Physics–Dynamics Coupling in Weather, Climate, and Earth System Models: Challenges and Recent Progress

Abstract : Geophysical models of the atmosphere and ocean invariably involve parameterizations. These represent two distinct areas: a) Subgrid processes which the model cannot (yet) resolve, due to its discrete resolution, and b) sources in the equation, due to radiation for example. Hence coupling between these physics parameterizations and the resolved fluid dynamics and also between the dynamics of the different fluids in the system (air and water) is necessary. This coupling is an important aspect of geophysical models. However, often model development is strictly segregated into either physics or dynamics. Hence, this area has many more unanswered questions than in-depth understanding. Furthermore, recent developments in the design of dynamical cores (e.g. significant increase of resolution, move to non-hydrostatic equation sets etc), extended process physics (e.g. prognostic micro physics, 3D turbulence, non-vertical radiation etc) and predicted future changes of the computational infrastructure (e.g. Exascale with its need for task parallelism, data locality and asynchronous time stepping for example) is adding even more complexity and new questions. This paper reviews the state-of-the-art of the physics-dynamics coupling in geophysical models, surveys the analysis techniques, and points out the open questions in this research field.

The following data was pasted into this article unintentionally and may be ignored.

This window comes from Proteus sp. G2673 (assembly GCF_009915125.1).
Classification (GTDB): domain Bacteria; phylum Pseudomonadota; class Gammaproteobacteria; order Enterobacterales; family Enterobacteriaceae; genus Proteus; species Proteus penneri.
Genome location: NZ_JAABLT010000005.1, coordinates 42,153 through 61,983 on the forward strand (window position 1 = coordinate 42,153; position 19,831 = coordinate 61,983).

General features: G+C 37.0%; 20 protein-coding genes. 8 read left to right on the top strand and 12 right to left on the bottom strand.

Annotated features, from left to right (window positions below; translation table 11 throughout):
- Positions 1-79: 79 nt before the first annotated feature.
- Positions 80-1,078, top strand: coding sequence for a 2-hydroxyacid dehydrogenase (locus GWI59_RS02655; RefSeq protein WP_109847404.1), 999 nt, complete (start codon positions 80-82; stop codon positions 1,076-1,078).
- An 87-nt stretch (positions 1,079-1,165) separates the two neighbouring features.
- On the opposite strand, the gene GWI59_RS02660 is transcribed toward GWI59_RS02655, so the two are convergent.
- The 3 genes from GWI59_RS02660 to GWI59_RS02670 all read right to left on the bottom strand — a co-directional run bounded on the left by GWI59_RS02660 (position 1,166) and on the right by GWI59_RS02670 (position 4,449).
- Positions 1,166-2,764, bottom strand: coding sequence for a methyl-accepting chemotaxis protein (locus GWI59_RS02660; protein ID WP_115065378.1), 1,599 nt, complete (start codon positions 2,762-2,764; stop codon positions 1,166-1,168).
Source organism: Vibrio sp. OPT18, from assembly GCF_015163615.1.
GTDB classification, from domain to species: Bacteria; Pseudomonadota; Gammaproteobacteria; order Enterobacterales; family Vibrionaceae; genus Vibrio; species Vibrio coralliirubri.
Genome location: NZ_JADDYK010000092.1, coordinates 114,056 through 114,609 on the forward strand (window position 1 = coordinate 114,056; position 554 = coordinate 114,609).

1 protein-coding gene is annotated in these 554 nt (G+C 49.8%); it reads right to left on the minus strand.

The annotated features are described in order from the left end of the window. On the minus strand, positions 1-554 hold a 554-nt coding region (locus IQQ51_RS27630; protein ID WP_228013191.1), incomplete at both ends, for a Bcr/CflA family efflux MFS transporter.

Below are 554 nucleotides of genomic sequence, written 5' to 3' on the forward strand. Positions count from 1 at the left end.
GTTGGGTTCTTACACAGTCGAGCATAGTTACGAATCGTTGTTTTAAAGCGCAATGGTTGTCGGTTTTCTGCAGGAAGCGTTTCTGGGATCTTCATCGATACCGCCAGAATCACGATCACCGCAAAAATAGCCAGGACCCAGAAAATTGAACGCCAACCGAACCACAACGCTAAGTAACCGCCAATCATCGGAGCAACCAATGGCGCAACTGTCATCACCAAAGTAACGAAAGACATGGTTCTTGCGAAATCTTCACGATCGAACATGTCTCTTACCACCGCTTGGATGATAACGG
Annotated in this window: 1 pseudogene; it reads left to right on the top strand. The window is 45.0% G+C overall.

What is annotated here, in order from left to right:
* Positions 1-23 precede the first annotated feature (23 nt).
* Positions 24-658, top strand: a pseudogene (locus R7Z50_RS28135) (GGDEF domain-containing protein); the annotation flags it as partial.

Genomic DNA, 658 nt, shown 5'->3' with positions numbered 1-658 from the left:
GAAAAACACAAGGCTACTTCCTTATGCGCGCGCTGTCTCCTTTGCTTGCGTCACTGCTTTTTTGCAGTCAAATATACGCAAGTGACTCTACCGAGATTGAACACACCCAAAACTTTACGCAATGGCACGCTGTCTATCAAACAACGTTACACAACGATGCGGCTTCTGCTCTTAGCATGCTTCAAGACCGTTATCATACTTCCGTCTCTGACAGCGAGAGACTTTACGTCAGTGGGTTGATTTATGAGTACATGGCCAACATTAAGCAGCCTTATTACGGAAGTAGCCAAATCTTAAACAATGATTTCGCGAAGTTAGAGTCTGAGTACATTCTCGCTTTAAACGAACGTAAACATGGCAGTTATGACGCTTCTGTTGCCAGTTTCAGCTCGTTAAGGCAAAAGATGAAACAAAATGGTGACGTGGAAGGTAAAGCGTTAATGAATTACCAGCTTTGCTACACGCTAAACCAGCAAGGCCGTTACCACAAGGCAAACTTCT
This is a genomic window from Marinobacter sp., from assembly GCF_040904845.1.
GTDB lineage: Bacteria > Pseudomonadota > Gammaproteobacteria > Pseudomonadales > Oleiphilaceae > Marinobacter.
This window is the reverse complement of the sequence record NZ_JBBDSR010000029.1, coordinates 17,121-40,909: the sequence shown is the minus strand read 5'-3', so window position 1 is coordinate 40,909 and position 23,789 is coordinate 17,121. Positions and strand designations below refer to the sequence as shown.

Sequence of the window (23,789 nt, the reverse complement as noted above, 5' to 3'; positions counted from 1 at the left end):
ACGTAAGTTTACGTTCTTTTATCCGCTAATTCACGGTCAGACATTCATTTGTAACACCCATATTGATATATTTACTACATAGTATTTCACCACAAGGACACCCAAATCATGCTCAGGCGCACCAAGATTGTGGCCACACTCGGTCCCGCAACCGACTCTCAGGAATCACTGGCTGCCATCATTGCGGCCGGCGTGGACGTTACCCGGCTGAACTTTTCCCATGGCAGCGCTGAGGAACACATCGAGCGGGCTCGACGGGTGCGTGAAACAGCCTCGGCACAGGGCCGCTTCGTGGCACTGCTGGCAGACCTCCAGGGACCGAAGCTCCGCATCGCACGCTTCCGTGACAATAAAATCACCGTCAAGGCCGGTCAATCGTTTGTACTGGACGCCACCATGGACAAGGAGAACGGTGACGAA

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Submitted on : Tuesday, May 31, 2016 - 10:37:41 AM
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Markus Gross, Hui Wan, Philip J. Rasch, Peter M. Caldwell, David L. Williamson, et al.. Physics–Dynamics Coupling in Weather, Climate, and Earth System Models: Challenges and Recent Progress. Monthly Weather Review, American Meteorological Society, 2018, 146 (11), pp.3505-3544. ⟨10.1175/MWR-D-17-0345.1⟩. ⟨hal-01323768⟩

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